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Understanding Cancer Series-Part8 (Invasion and Metastasis)

Discussion in 'Oncology' started by waleed, Sep 18, 2011.

  1. waleed

    waleed Moderator

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    Cancers are capable of spreading throughout the body by two mechanisms: invasion and metastasis. Invasion refers to the direct migration and penetration by cancer cells into neighboring tissues. Metastasis refers to the ability of cancer cells to penetrate into lymphatic and blood vessels, circulate through the bloodstream, and then invade normal tissues elsewhere in the body.

    Invasion and metastases kill hosts through two processes: local invasion and distant organ injury. Local invasion can compromise the function of involved tissues by local compression, local destruction, or prevention of normal organ functioning. The most significant turning point in the disease, however, is the establishment of metastasis. At this stage, the patient can no longer be cured by local therapy alone.

    The patient with metastatic disease most commonly succumbs to injury caused by cancer dissemination or less often to complications associated with cytotoxic therapies.Our understanding of the processes of invasion and metastases has improved, but our ability to detect occult metastatic disease or metastatic potential prior to development of occult disease still lags. Some patients with cancer have benefited from improved screening techniques wherein they are being diagnosed earlier, such as in breast cancer. Despite this, approximately 30% of patients still will have clinically detectable metastases at the time of initial diagnosis, and a further 30 to 40% of patients will harbor occult metastases.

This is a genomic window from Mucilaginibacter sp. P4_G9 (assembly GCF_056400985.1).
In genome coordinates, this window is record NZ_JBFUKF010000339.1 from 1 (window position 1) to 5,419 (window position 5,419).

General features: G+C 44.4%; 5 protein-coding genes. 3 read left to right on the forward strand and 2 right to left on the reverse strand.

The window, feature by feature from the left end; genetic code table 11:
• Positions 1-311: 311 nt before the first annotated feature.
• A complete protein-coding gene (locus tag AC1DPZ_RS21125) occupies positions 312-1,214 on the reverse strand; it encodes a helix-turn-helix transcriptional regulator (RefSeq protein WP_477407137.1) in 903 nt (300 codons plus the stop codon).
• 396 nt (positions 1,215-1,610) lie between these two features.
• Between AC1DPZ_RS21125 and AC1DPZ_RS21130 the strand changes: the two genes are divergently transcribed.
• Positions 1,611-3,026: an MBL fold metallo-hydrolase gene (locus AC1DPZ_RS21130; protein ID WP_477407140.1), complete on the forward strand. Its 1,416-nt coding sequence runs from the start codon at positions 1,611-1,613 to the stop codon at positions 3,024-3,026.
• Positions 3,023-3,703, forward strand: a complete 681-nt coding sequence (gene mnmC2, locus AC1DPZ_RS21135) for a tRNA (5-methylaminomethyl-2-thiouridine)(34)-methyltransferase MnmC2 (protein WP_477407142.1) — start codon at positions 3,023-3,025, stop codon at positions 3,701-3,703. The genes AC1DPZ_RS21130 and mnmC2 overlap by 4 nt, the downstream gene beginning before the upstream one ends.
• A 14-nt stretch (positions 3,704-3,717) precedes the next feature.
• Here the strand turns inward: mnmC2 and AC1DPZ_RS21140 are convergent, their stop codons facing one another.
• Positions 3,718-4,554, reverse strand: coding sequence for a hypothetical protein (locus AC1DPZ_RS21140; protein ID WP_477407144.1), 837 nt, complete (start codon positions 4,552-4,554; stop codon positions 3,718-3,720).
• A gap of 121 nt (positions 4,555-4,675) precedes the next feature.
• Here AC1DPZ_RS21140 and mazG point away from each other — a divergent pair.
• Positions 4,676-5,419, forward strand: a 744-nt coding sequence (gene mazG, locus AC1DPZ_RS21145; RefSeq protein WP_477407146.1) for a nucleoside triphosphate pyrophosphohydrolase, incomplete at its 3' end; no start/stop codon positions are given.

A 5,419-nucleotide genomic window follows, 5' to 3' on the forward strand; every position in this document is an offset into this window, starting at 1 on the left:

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    source 1:Invasion and Metastases - Holland-Frei Cancer Medicine - NCBI Bookshelf
    source 2:Comprehensive Cancer Information - National Cancer Institute
     

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